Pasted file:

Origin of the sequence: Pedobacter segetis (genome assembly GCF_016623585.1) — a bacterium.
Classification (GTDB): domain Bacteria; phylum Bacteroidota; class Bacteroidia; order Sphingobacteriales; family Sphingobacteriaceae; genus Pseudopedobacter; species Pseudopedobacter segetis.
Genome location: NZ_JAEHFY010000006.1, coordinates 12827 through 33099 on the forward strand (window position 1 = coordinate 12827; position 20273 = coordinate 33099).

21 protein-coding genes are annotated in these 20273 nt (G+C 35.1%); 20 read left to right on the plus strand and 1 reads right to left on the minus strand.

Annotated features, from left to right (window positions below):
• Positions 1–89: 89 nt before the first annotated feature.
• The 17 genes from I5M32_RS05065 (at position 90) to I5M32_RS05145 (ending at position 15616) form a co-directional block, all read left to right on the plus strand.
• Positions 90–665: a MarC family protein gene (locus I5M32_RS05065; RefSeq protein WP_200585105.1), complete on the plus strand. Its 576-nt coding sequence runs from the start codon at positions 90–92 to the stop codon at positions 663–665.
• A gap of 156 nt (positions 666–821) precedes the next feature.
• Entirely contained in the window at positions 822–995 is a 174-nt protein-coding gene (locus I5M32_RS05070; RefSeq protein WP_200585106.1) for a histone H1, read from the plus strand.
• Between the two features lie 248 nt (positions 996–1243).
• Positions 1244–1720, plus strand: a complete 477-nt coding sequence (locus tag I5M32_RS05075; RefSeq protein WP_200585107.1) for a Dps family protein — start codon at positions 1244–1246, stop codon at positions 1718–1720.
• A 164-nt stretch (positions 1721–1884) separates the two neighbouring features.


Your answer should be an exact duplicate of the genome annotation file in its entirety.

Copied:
Origin of the sequence: Pedobacter segetis (genome assembly GCF_016623585.1) — a bacterium.
Classification (GTDB): domain Bacteria; phylum Bacteroidota; class Bacteroidia; order Sphingobacteriales; family Sphingobacteriaceae; genus Pseudopedobacter; species Pseudopedobacter segetis.
Genome location: NZ_JAEHFY010000006.1, coordinates 12827 through 33099 on the forward strand (window position 1 = coordinate 12827; position 20273 = coordinate 33099).

21 protein-coding genes are annotated in these 20273 nt (G+C 35.1%); 20 read left to right on the plus strand and 1 reads right to left on the minus strand.

Annotated features, from left to right (window positions below):
• Positions 1–89: 89 nt before the first annotated feature.
• The 17 genes from I5M32_RS05065 (at position 90) to I5M32_RS05145 (ending at position 15616) form a co-directional block, all read left to right on the plus strand.
• Positions 90–665: a MarC family protein gene (locus I5M32_RS05065; RefSeq protein WP_200585105.1), complete on the plus strand. Its 576-nt coding sequence runs from the start codon at positions 90–92 to the stop codon at positions 663–665.
• A gap of 156 nt (positions 666–821) precedes the next feature.
• Entirely contained in the window at positions 822–995 is a 174-nt protein-coding gene (locus I5M32_RS05070; RefSeq protein WP_200585106.1) for a histone H1, read from the plus strand.
• Between the two features lie 248 nt (positions 996–1243).
• Positions 1244–1720, plus strand: a complete 477-nt coding sequence (locus tag I5M32_RS05075; RefSeq protein WP_200585107.1) for a Dps family protein — start codon at positions 1244–1246, stop codon at positions 1718–1720.
• A 164-nt stretch (positions 1721–1884) separates the two neighbouring features.